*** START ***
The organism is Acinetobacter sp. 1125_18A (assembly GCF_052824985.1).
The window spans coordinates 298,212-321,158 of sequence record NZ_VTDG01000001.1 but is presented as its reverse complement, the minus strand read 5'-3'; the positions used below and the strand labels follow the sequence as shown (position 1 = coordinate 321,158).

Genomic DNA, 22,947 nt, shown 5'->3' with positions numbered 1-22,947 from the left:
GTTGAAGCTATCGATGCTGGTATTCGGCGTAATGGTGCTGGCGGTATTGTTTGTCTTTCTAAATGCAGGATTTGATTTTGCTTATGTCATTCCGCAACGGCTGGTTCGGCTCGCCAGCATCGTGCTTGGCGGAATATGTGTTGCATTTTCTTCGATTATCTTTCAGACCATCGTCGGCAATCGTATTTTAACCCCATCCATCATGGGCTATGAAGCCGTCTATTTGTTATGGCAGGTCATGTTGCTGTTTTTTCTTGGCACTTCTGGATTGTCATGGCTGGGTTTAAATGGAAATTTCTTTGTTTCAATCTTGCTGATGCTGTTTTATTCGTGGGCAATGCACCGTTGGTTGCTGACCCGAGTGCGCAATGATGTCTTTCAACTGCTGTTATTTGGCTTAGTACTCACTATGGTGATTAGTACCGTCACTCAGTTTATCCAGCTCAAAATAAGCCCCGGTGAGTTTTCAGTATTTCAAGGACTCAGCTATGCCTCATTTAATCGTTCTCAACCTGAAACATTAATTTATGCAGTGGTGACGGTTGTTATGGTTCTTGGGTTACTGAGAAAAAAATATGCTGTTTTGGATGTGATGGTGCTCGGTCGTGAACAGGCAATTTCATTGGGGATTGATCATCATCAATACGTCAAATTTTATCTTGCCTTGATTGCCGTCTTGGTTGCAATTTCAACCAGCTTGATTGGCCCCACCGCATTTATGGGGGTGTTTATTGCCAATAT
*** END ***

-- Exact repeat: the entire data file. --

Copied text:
The organism is Acinetobacter sp. 1125_18A (assembly GCF_052824985.1).
The window spans coordinates 298,212-321,158 of sequence record NZ_VTDG01000001.1 but is presented as its reverse complement, the minus strand read 5'-3'; the positions used below and the strand labels follow the sequence as shown (position 1 = coordinate 321,158).

Genomic DNA, 22,947 nt, shown 5'->3' with positions numbered 1-22,947 from the left:
GTTGAAGCTATCGATGCTGGTATTCGGCGTAATGGTGCTGGCGGTATTGTTTGTCTTTCTAAATGCAGGATTTGATTTTGCTTATGTCATTCCGCAACGGCTGGTTCGGCTCGCCAGCATCGTGCTTGGCGGAATATGTGTTGCATTTTCTTCGATTATCTTTCAGACCATCGTCGGCAATCGTATTTTAACCCCATCCATCATGGGCTATGAAGCCGTCTATTTGTTATGGCAGGTCATGTTGCTGTTTTTTCTTGGCACTTCTGGATTGTCATGGCTGGGTTTAAATGGAAATTTCTTTGTTTCAATCTTGCTGATGCTGTTTTATTCGTGGGCAATGCACCGTTGGTTGCTGACCCGAGTGCGCAATGATGTCTTTCAACTGCTGTTATTTGGCTTAGTACTCACTATGGTGATTAGTACCGTCACTCAGTTTATCCAGCTCAAAATAAGCCCCGGTGAGTTTTCAGTATTTCAAGGACTCAGCTATGCCTCATTTAATCGTTCTCAACCTGAAACATTAATTTATGCAGTGGTGACGGTTGTTATGGTTCTTGGGTTACTGAGAAAAAAATATGCTGTTTTGGATGTGATGGTGCTCGGTCGTGAACAGGCAATTTCATTGGGGATTGATCATCATCAATACGTCAAATTTTATCTTGCCTTGATTGCCGTCTTGGTTGCAATTTCAACCAGCTTGATTGGCCCCACCGCATTTATGGGGGTGTTTATTGCCAATAT